Billboard Sucks Moisture Out of the Air to Make Safe Drinking Water

Categories: Wake Up Call

DrinkableAir.jpg
Screen Cap: MAYOPERUDraftFCB/Youtube

In what has to be one of the nicest publicity stunts and advertising campaigns ever, a college in Lima, Peru, advertised the start of classes by building a billboard that sucks drinkable water straight out the air. That might not sound very exciting until you consider that Lima is the second-largest capital built in a desert and that its population struggles to find clean, drinkable water on a daily basis.

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How dry is this area? Lima receives only a couple of inches of rain a year. In comparison, our fair city receives about four times that amount, around eight inches of rain a year. Huffpo points out that much of the water it relies upon comes from glaciers in the Andes, glaciers that have been melting at a prodigious rate over the past four decades.

This might seem like magic, but the principle behind it will be familiar to anyone who has ever had nasty air-conditioner water drip on them. Basically, the billboard contains an air conditioner that cools the air down to the point where the water starts to collect, like the condensation on a glass of cold water on a hot day. This condensation is collected, treated to make sure it's safe and collected for use. The process isn't necessarily efficient, but Lima's otherwise miserable hot and muggy weather patterns are perfect for this type of system. While the city might not get much rain, its proximity to the ocean means it gets plenty of moisture, and it's only a matter of turning that moisture into something drinkable.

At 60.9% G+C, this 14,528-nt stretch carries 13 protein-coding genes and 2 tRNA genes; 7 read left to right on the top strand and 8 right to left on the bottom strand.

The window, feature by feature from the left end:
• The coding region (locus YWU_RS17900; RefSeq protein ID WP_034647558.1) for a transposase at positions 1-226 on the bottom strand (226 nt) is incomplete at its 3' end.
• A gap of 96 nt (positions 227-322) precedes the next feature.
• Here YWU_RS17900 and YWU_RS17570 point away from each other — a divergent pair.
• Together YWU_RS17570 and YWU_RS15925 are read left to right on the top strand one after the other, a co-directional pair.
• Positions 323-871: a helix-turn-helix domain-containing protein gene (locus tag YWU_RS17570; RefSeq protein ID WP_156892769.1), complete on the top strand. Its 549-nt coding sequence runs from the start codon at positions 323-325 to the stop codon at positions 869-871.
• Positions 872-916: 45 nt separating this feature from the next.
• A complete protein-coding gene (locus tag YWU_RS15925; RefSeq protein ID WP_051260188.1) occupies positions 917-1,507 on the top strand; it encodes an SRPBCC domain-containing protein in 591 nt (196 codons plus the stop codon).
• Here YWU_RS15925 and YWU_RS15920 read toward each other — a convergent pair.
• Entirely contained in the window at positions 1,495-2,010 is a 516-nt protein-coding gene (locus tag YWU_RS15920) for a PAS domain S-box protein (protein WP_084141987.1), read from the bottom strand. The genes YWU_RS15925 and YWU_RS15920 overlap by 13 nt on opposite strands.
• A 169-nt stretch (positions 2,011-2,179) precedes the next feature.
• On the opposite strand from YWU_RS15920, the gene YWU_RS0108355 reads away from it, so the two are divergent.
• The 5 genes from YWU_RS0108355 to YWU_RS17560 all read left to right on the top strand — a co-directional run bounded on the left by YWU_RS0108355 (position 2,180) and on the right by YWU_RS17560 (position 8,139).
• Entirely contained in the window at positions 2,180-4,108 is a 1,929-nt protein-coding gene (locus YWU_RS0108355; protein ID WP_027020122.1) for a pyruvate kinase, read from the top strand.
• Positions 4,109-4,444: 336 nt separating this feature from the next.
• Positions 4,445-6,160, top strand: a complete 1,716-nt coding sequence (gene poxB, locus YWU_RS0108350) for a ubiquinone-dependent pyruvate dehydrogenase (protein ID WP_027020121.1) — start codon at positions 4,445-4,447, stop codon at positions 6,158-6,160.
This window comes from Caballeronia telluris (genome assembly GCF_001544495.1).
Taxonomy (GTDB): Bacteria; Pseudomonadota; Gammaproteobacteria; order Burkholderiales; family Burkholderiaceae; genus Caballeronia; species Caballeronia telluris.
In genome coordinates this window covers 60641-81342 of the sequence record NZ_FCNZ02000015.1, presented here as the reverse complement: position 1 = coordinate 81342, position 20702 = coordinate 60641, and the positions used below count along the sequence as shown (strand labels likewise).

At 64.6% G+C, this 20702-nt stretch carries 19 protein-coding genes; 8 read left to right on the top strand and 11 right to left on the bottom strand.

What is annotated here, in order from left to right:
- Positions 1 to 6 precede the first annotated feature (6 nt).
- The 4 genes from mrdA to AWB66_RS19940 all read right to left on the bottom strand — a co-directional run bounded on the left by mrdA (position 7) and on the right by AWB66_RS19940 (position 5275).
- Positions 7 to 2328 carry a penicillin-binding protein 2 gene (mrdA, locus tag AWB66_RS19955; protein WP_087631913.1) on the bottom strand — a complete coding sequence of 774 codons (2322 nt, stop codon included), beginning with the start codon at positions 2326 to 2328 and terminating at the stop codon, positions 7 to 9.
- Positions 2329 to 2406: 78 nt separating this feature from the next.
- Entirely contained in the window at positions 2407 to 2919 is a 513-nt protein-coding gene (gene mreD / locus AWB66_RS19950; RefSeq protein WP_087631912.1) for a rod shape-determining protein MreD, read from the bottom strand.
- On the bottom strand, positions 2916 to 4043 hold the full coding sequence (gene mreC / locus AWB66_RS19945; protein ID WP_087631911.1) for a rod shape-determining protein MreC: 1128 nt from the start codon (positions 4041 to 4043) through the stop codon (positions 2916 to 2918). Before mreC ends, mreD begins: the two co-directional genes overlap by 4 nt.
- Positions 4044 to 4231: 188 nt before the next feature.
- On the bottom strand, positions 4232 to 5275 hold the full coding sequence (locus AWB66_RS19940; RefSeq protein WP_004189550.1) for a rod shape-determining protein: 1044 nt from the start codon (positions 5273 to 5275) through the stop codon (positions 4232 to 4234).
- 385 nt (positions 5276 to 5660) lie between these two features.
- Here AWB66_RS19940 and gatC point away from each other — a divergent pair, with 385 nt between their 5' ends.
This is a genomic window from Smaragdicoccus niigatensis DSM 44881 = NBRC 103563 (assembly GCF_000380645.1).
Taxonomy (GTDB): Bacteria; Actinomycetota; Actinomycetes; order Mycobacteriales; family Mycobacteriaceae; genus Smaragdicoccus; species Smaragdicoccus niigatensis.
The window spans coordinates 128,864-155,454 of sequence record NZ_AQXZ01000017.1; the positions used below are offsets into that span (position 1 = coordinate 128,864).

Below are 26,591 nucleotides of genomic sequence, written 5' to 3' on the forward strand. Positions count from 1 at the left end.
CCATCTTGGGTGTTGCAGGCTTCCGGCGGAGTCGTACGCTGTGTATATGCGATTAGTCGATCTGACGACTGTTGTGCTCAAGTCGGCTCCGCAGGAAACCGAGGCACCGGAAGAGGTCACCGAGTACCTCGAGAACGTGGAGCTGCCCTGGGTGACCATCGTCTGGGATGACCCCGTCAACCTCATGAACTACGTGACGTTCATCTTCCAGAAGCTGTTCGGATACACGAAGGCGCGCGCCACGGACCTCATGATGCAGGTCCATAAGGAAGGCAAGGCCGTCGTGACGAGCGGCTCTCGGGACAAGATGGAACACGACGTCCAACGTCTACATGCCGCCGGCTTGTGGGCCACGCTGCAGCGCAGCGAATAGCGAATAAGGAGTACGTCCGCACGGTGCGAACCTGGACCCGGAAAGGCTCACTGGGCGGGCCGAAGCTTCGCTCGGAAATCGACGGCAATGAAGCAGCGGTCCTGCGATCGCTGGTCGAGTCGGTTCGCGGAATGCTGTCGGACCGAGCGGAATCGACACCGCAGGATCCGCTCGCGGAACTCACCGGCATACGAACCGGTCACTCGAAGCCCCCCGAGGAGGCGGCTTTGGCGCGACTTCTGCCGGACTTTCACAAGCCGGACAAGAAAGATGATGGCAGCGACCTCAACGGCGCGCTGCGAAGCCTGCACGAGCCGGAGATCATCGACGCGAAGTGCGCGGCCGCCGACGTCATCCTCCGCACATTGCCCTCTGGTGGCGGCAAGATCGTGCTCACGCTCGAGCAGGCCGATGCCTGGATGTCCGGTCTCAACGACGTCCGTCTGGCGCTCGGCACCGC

The billboards can create about 96 liters of water a day, or 9,450 liters of water over the course of three months. The average person needs between two and three liters of water a day to survive, so you can see how a single billboard could make a big difference for a community.

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1 comments
atmoswater
atmoswater

For your interest, here is average monthly data on the water-from-air resource in Lima, Peru (Southern Hemisphere). The measurement units are for water vapour density [grams of water vapour per cubic metre of air]:

Jan 15.2, Feb 16.2, Mar 16.2, Apr 14.3, May 13.5, Jun 12.7, Jul 11.2, Aug 11.2, Sep 11.2, Oct 11.9, Nov 12.7, Dec 14.3

The billboard's water-from-air machine (or atmospheric water generator) will be a maximum of about 58% efficient at removing water vapour from the air in February and March (Southern Hemisphere summer). In July and August (Southern Hemisphere winter), the machine's dehumidification efficiency drops to 39%. These efficiency values presume that the chilled surface in the machine is maintained at 5°C.

In contrast, here is average monthly data on the water-from-air resource in Phoenix, Arizona (same measurement units as above for Lima):

Jan 4.7, Feb 4.6, Mar 4.9, Apr 4.5, May 5.1, Jun 5.8, Jul 10.6, Aug 12.2, Sep 9.4, Oct 6.9, Nov 5.3, Dec 4.7

In July, August, and September, an atmospheric water generator in Phoenix would be 36%, 44%, and 28% efficient, respectively, at producing liquid water from the air passing through the machine. From October to June, water-from-air production would be unreliable in Phoenix. As you see, the water vapour resource, and therefore usefulness of water-from-air machines in meeting drinking water needs, depends a lot on your location on the planet! On an annual basis Lima is a good site for water-from-air machines but Phoenix is a poor site. Even so, during the summer months of July to September, an atmospheric water generator in Phoenix will deliver fair to good performance. It helps to have a more detailed monthly view of the water-from-air resource.

The energy typically needed by dehumidifiers to condense water vapour into liquid water is approximately 0.4 kWh per litre of product water (1.52 kWh per US gallon).

Roland Wahlgren, Atmoswater Research

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